Magnablend fire location
Is the air safe in Ellis County in the wake of Monday's massive Magnablend chemical plant fire?
The Environmental Protection Agency was monitoring air quality all around the Magnablend site. Late Monday afternoon, EPA spokesman Nicholas Brescia said monitoring at locations surrounding the facility indicated there was no "significant public health threat."
Brescia said an aircraft equipped with chemical sensors made four passes over the area. The equipment detected "extremely low levels" of two chemicals -- one flammable, the other a hydrocarbon compound -- but he said the amount did not reach a "public action level."
The concern surrounds potentially toxic smoke from thousands of gallons of chemicals that burned.
Experts say tiny carbon particles from petroleum-based oils caused the huge black plume of smoke rising from the plant between Interstate 35E and Highway 287 in Waxahachie.
Those particles can be dangerous when inhaled.
"They can cause problems — not only because they're particles in the lungs, but they may have organic compounds associated with them," said University of Texas at Arlington professor of environmental science Dr. Andrew Hunt. "Some of these organic compounds are potential carcinigens."
No one is sure yet what the fluid is that was observed oozing from the warehouse in a liquid pool of flames. But the Magnablend plant was filled with chemicals for making agricultural products, including fertilizer and animal feed.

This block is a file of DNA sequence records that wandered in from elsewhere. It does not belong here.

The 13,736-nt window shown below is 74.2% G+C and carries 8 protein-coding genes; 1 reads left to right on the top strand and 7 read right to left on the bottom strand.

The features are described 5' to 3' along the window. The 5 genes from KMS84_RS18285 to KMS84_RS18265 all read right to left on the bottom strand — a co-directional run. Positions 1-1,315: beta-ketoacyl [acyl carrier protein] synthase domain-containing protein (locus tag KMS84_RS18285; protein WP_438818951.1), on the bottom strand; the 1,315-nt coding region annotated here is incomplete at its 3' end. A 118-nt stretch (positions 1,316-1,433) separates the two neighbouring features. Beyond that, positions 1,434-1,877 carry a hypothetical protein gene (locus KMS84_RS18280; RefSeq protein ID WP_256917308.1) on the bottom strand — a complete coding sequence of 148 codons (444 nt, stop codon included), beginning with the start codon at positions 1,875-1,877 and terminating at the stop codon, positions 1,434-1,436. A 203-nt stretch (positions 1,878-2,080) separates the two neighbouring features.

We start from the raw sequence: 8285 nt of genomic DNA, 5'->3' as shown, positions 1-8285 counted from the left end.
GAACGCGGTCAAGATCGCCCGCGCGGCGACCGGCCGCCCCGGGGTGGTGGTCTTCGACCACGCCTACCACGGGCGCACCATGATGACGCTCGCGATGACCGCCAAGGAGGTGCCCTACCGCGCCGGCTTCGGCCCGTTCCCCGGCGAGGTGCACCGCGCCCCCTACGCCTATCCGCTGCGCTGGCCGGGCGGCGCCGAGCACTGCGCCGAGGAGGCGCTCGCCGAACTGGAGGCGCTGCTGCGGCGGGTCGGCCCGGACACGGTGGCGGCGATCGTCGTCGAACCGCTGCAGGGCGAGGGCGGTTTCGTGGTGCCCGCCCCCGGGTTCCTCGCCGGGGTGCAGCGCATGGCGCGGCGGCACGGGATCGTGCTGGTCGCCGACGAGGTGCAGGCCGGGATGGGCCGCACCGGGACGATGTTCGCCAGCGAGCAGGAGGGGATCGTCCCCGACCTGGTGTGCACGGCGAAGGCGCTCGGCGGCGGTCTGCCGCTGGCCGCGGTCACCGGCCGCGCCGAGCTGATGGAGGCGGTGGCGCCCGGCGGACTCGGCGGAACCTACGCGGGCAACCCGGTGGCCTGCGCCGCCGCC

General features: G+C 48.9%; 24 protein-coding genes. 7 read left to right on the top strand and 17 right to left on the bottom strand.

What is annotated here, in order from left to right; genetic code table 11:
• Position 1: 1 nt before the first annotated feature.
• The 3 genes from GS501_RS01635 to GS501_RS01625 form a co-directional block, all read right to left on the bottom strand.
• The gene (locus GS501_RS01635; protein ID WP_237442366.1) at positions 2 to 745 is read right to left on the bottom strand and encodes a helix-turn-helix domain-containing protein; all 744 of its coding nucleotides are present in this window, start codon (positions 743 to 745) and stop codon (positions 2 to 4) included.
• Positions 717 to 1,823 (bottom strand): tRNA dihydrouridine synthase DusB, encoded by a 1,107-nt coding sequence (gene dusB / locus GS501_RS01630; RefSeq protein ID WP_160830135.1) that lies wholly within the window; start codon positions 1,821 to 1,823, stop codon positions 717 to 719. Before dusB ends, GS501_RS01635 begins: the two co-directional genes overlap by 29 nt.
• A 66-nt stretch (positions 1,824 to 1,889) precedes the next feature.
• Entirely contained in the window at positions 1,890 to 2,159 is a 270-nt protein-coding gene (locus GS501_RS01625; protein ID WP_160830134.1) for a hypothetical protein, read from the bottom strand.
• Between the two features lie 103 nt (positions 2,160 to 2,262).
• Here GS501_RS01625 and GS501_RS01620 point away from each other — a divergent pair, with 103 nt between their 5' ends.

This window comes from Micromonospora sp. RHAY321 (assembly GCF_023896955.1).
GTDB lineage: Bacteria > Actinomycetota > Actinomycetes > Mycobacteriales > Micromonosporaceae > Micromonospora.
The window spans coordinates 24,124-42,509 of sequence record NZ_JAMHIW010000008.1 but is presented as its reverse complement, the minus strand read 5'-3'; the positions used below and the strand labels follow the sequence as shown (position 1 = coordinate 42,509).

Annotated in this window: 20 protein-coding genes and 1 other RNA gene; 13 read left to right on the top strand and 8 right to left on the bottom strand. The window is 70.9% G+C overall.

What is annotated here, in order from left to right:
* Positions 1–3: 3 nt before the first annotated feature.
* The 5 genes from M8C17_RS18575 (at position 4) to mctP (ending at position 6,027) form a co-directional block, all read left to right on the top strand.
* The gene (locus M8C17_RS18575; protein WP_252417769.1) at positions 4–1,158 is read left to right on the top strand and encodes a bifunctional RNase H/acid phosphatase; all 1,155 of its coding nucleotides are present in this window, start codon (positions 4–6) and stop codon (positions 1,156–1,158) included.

Those chemicals have dangerous resumes. Methanol is toxic and highly flammable; anhydrous ammonia is both toxic and flammable.
But the chemical that caused high concern for firefighters is naphthalene.
"We had naphtha in there, which was a big concern... very flammable," said Waxahachie Fire Department Chief David Hudgins. "I would classify that as the same nature as gasoline."
Putting it all together, it is a toxic and dangerous mix for anyone nearby. Even in small amounts, the health issues could mount, with symptoms including:
- burning eyes and throats
- difficulty breathing
- skin irritation
We checked with Baylor Medical Center at Waxahachie; no one, so far, has been treated for chemical smoke-related problems.
People with chronic respiratory diseases like asthma, emphysema, and COPD would be most at-risk of having a serious reaction. Those people are being urged to either stay inside or move upwind of the plant fire until the smoke clears.